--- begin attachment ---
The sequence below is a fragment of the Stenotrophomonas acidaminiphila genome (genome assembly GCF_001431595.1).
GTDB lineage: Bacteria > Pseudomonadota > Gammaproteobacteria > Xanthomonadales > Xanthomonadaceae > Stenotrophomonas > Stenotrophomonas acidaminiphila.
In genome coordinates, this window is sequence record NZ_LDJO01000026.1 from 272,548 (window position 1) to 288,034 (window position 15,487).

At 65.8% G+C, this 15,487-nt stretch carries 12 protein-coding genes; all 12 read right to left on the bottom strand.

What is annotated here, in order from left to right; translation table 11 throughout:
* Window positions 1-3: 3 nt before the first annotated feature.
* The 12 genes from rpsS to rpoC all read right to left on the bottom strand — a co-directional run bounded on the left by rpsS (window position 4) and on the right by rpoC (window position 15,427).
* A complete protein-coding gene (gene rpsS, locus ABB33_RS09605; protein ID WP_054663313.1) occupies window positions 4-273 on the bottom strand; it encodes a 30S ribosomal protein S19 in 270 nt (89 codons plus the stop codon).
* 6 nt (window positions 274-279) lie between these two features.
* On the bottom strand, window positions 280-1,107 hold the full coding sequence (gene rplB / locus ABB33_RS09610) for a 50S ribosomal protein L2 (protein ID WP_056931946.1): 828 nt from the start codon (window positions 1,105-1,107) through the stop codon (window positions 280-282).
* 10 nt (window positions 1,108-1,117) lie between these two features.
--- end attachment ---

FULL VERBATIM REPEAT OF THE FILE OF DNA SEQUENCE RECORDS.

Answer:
The sequence below is a fragment of the Stenotrophomonas acidaminiphila genome (genome assembly GCF_001431595.1).
GTDB lineage: Bacteria > Pseudomonadota > Gammaproteobacteria > Xanthomonadales > Xanthomonadaceae > Stenotrophomonas > Stenotrophomonas acidaminiphila.
In genome coordinates, this window is sequence record NZ_LDJO01000026.1 from 272,548 (window position 1) to 288,034 (window position 15,487).

At 65.8% G+C, this 15,487-nt stretch carries 12 protein-coding genes; all 12 read right to left on the bottom strand.

What is annotated here, in order from left to right; translation table 11 throughout:
* Window positions 1-3: 3 nt before the first annotated feature.
* The 12 genes from rpsS to rpoC all read right to left on the bottom strand — a co-directional run bounded on the left by rpsS (window position 4) and on the right by rpoC (window position 15,427).
* A complete protein-coding gene (gene rpsS, locus ABB33_RS09605; protein ID WP_054663313.1) occupies window positions 4-273 on the bottom strand; it encodes a 30S ribosomal protein S19 in 270 nt (89 codons plus the stop codon).
* 6 nt (window positions 274-279) lie between these two features.
* On the bottom strand, window positions 280-1,107 hold the full coding sequence (gene rplB / locus ABB33_RS09610) for a 50S ribosomal protein L2 (protein ID WP_056931946.1): 828 nt from the start codon (window positions 1,105-1,107) through the stop codon (window positions 280-282).
* 10 nt (window positions 1,108-1,117) lie between these two features.